Peeler Skiff build for Chesapeake Light Craft day 2.

I started the day by flattening the puzzle joints of the bottom panels. I like to use my block plane to start this sort of thing, knocking of the high spots and most of the epoxy before moving on to the sander. This results in a much flatter joint, with much less sanding. It usually makes it less likely that I will go through the face veneer as well, but the second picture shows a small dark spot, where the veneer has been sanded through. This can be incredibly frustrating, but it happens to the best of us from time to time. It is best to cuss about it LOUDLY, and then move on. This one will be painted, so no biggie, but when finishing bright, creative solutions can be employed to hide these sorts of things. Decals or artwork come to mind.

Next, I made ready the butt block by putting a roundover on the lower edges. This will be great later when it comes time to fiberglass the bottom exterior. It is very difficult to keep the fiberglass from lifting (bridging) in concave areas, so relieving these edges, as well as adding a big fillet of epoxy will eliminate a lot of frustration on exterior glass day. Horrible experiences of the past have taught me to look ahead whenever possible.

Next the two halves were joined using 2x4s covered in packing tape clamped to the panels to keep everything flat. The butt strake is attached with 1 1/4” drywall screws to hold it tightly until the epoxy sets. They will then be removed. It is a good idea to put the screws in a cup and spray WD40 onto them before using them to “clamp” a piece like this. Sometimes, if not coated, they will be glued in, and the heads will break off making it impossible to remove the screw. This will eventually create a rusty stain and an internal void where rot can start. So, I recommend coating them with WD40 so that they remove easily. (Pro tip)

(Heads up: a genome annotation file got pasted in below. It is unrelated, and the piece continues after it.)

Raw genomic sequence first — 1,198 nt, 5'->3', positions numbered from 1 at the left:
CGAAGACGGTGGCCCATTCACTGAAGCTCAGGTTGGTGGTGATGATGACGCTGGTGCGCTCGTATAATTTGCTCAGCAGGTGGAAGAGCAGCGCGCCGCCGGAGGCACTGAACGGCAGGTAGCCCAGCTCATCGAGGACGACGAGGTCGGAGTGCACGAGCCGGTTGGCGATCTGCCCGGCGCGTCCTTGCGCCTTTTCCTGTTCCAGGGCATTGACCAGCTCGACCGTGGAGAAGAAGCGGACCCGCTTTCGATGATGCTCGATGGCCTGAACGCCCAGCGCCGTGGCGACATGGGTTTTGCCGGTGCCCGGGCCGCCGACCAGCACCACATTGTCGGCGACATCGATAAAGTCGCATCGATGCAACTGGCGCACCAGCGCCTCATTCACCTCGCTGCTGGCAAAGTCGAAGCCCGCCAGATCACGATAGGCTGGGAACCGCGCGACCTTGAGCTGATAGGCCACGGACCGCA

Much of the work of flattening the puzzle joints can be done with a block plane. It is quicker than sanding, and saves sandpaper.

The small dark spot to the right of the puzzle joint is a spot where the veneer has been sanded through. Even the most careful sanding by a very experienced boatbuilder can create this irritating outcome. This one will be covered by paint in the end, but it still makes me mad.

Rounding the edges of the butt block with a router will make fiberglassing much easier when I come to that step in a week or so.

I used 2x4s clamped to the two haves to make sure everything stays flat. They are covered in packaging tape to keep them from gluing to the bottom. The butt block is “clamped” using drywall screws which have been coated with WD40 to keep the epoxy from sticking to them. They will be removed when the epoxy has set. The red cup in the picture is full of drywall screws I have been using time after time over the years for these types of jobs.